Sign In
Osamu Tezuka wall @ Takadanobaba | © Guilhem Vellut/ Flickr
Osamu Tezuka wall @ Takadanobaba | © Guilhem Vellut/ Flickr
Save to wishlist

The Under-the-Radar Neighbourhoods in Tokyo You Should Visit

Picture of Lucy Dayman
Updated: 18 April 2018
One of the best things about living in Tokyo is the fact that no matter how long you’re here, you’ll always find something new and exciting to explore. The city is a labyrinth of hidden gems and underrated hangouts. When the bustling streets of Shinjuku and Shibuya get to be a little too much, it’s worth exploring these diverse and unique under-the-radar neighbourhoods.


Like some kind of mysterious local secret, the suburb of Jiyugaoka is popular with so many Tokyoites but weirdly overlooked in the international press. Home to a huge selection of cute cafes and quaint boutiques, as well as a strangely large amount of fancy pet clothing stores, it’s definitely worth adding to your Tokyo itinerary. It’s hard to pinpoint exactly why, but the area oozes European appeal, it’s probably in part to the many cake shops and cafes but also potentially has a lot to do with La Vita, the neighbourhood’s little Venice, which is located a few minutes from the station. The area comes complete with a small canal, gondola, and venetian bridge. About a 10-minute train ride from Shibuya, it’s easy to get to and a great place to spend the afternoon.

Kiyosumi Shirakawa

Tokyo is going through a little bit of a coffee revolution at the moment, and there’s no place where this is clearer than in Kiyosumi Shirakawa, the city’s most caffeinated pocket. A once working-class neighbourhood, the area is now a trendy go-to for weekenders looking to spend the day sampling some of the city’s best brews. Big coffee players like the US-born Blue Bottle and New Zealand’s Allpress both have large flagship-style stores here, while there are plenty of smaller local hangouts too.


If you’re after a little old-world charm, then make your way to Yanaka, arguably Tokyo’s most traditional area. The streets are filled with family restaurants, food vendors, local artisans and a unique ‘shitamachi’ (old world) atmosphere. A huge contrast to the clean futuristic streets of Shibuya and Shinjuku, this ramshackle neighbourhood is a great place to escape the manic energy of the centre of the city. A short walk from Ueno Park, the area’s main heart is arguably Yanaka Ginza, a shopping street that looks like it’s been frozen in time.


Hop off the train at Kagurazaka station, and you’ll be forgiven for thinking you’ve just turned up in a European city. Rising to prominence during the Edo-period as a hanamachi (popular geisha district), the area is a fascinating blend of French culture with a little old-world Japan thrown in for good measure. A wonderful place to spend an afternoon strolling the cobblestone streets and sampling the freshly baked pastries, be sure to put aside a little time to visit Akagi Jinja, a modern marvel that looks more like a contemporary gallery than a place of worship.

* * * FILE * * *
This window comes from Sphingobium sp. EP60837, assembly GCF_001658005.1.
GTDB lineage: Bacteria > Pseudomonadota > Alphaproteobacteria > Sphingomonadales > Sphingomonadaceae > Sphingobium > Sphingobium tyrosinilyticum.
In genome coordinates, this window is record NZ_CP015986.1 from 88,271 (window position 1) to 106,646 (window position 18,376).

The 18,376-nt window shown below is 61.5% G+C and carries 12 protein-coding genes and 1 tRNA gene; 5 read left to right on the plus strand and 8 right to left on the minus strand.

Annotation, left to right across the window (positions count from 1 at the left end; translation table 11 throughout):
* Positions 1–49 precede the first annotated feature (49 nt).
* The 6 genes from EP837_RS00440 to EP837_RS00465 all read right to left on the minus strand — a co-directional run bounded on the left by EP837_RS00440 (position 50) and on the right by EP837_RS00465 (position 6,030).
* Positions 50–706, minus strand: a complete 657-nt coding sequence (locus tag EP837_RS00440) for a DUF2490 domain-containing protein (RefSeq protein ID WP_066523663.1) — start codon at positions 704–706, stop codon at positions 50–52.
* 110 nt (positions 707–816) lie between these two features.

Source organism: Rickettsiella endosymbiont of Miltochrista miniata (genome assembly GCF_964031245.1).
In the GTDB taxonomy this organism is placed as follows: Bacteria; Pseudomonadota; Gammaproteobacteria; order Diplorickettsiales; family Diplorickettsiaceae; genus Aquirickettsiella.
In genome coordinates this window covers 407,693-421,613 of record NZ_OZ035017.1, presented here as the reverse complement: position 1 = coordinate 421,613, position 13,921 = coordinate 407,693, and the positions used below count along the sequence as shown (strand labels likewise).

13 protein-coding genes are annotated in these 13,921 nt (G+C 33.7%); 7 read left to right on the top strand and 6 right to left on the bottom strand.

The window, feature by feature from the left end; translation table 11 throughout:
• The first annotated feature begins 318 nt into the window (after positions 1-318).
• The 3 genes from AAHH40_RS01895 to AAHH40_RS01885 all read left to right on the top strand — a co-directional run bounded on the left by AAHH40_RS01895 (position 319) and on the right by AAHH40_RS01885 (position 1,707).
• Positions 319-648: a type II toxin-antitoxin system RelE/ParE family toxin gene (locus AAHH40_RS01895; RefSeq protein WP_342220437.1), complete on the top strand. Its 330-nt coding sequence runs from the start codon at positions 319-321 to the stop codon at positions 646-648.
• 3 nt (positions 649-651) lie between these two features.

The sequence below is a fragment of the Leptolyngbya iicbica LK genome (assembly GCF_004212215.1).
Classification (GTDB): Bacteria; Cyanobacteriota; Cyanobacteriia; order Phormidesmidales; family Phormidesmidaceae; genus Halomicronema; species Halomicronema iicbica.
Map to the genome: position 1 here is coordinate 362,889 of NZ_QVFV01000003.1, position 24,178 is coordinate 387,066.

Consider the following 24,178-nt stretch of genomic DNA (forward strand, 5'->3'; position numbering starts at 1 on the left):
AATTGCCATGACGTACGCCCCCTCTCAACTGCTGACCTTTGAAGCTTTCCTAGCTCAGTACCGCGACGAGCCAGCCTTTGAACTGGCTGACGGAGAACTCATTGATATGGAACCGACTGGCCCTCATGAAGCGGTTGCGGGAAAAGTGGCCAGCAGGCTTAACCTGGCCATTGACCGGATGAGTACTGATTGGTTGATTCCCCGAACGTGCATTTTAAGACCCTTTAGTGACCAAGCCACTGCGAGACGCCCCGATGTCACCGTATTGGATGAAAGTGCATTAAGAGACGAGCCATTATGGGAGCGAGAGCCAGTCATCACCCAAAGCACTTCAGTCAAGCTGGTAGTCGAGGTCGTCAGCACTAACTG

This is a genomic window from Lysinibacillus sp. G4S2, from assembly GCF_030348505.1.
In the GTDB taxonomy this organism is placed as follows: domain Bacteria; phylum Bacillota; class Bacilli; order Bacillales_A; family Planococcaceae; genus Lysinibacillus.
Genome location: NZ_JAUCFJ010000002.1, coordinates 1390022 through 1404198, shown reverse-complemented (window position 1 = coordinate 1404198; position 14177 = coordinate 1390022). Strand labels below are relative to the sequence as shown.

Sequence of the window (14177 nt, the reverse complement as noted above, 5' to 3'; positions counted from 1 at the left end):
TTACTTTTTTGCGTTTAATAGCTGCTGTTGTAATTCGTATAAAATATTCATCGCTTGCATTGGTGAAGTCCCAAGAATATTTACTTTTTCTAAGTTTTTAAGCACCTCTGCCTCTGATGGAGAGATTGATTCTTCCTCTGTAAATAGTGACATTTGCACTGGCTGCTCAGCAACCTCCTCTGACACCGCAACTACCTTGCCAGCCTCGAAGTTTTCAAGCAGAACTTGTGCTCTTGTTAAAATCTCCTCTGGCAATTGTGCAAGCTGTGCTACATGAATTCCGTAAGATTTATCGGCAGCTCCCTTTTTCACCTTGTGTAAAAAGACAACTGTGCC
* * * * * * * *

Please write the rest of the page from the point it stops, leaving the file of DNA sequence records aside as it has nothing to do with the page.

Shin Okubo

One stop from Shinjuku, Tokyo’s most iconic centre, you’ll find Shin Okubo a small corner of the city that feels worlds away from Japan. Known to the locals as ‘Little Korea’, this neighbourhood is home to the city’s densest population of Korean restaurants, cafes, beauty stores and bars. Expect to hear K-pop blasting through the open-fronted stores, and the aroma of sizzling Korean barbecue wafting through the air. Thanks to its rather mixed foreign crowd, the area is generally considered by Japanese people to be a little seedier than other corners of Tokyo, but that’s seedy by Tokyo standards, the city where you can leave your wallet on a table without it getting stolen, so really it’s still pretty safe.


Known as ‘Harajuku for grannies’, Sugamo is a bit of a retiree hot spot, but that doesn’t mean it’s not fascinating. Running down the centre of the area is where you’ll find Jizo Dori, a strip of stores, cafes, and restaurants where locals gather to shop, pray and hangout. The centrepiece of Sugamo is Koganji Temple, located halfway down the street. The temple is home to a statue of Togenuki Jizo, a figure that’s said to heal ailments. Many people visit to wash their aching body in the sacred water for healing and relief. If you want to hang out with some of the city’s longest-living locals, this is the place to do it.

Jizo-Dori 🇯🇵

A post shared by Katrine Miller (@katmiller15) on


If you’re a hardcore anime fan you’ll recognize Takadanobaba as the home of Astroboy (the character from the cartoon series of the same name). If you’re a sci-fi geek then maybe this name also sounds familiar, that’s because Takadanobaba is the naming inspiration behind the Star Wars world Takodana. Takadanobaba is also where you’ll find Toyama Park, a beautiful sprawling park during the day, but a supposedly haunted hangout at night. It’s said that this site is where the bodies of over 100 victims of human scientific experiments lie.